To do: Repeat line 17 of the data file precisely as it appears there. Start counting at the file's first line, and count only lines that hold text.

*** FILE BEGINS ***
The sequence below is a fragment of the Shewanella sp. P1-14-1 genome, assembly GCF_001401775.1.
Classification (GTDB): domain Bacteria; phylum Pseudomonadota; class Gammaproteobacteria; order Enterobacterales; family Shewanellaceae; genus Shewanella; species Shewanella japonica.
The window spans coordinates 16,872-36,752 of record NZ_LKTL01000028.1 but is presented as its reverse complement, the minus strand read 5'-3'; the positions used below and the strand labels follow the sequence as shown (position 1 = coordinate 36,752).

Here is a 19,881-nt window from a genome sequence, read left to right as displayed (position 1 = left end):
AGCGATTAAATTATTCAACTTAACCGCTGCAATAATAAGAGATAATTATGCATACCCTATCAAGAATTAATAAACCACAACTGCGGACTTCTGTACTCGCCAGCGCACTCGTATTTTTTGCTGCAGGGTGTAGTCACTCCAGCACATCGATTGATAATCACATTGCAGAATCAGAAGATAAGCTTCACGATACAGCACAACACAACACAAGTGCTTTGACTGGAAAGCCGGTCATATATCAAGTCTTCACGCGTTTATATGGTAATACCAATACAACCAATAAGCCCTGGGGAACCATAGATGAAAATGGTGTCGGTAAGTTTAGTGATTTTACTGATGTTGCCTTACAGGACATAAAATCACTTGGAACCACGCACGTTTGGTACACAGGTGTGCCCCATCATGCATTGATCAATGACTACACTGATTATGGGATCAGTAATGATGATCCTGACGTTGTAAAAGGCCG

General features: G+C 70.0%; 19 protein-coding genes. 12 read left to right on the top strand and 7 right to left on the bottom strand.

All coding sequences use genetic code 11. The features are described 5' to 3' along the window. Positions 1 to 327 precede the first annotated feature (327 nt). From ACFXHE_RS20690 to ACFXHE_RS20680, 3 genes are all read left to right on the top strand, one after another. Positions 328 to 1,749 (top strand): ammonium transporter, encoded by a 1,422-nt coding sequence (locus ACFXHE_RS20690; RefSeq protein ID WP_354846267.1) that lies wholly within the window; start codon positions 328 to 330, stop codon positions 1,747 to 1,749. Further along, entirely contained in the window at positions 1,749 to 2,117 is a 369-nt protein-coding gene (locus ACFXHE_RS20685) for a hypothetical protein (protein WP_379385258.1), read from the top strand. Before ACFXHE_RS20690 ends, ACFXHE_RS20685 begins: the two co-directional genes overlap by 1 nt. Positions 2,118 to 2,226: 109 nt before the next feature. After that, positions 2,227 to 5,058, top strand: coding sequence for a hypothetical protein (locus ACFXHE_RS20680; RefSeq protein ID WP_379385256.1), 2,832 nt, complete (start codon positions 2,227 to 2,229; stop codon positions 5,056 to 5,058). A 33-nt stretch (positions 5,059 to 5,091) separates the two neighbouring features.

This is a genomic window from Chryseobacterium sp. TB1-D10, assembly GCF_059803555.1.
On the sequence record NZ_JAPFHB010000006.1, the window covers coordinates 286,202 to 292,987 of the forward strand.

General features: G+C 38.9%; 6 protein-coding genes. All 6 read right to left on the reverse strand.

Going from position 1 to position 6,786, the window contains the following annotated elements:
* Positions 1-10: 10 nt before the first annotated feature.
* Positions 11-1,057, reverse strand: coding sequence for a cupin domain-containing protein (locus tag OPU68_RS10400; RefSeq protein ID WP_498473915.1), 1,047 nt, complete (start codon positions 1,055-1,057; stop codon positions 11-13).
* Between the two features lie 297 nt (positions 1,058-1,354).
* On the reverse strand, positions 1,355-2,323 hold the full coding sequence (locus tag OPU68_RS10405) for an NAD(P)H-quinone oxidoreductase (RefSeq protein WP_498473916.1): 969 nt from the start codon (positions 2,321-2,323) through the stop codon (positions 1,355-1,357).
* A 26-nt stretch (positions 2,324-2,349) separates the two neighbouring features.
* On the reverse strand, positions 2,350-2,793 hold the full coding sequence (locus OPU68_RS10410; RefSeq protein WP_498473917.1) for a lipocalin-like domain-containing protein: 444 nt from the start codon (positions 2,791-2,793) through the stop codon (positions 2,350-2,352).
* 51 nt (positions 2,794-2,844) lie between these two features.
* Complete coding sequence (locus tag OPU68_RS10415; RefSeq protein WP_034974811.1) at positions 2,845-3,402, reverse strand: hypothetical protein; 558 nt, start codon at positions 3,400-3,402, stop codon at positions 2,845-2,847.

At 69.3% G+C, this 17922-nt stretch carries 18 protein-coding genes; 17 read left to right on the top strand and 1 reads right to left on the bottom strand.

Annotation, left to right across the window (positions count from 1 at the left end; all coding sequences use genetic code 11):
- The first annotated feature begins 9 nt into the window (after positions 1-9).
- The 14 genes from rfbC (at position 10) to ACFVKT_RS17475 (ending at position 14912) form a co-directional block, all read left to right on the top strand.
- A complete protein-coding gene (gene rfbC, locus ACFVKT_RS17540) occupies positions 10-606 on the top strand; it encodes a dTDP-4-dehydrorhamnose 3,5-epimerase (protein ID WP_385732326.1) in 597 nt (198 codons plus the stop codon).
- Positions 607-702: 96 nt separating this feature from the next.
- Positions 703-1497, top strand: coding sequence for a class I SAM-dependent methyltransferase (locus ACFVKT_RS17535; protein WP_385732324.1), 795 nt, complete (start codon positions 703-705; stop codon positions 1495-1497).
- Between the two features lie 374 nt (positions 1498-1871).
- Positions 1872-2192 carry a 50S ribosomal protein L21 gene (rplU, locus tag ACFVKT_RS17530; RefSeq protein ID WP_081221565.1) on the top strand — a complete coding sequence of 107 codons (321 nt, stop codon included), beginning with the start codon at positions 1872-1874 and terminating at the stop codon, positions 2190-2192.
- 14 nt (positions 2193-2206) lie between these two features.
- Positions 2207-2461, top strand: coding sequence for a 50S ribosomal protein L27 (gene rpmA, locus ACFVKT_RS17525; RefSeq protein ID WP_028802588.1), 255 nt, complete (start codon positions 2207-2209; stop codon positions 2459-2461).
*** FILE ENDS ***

* On the reverse strand, positions 2,350-2,793 hold the full coding sequence (locus OPU68_RS10410; RefSeq protein WP_498473917.1) for a lipocalin-like domain-containing protein: 444 nt from the start codon (positions 2,791-2,793) through the stop codon (positions 2,350-2,352).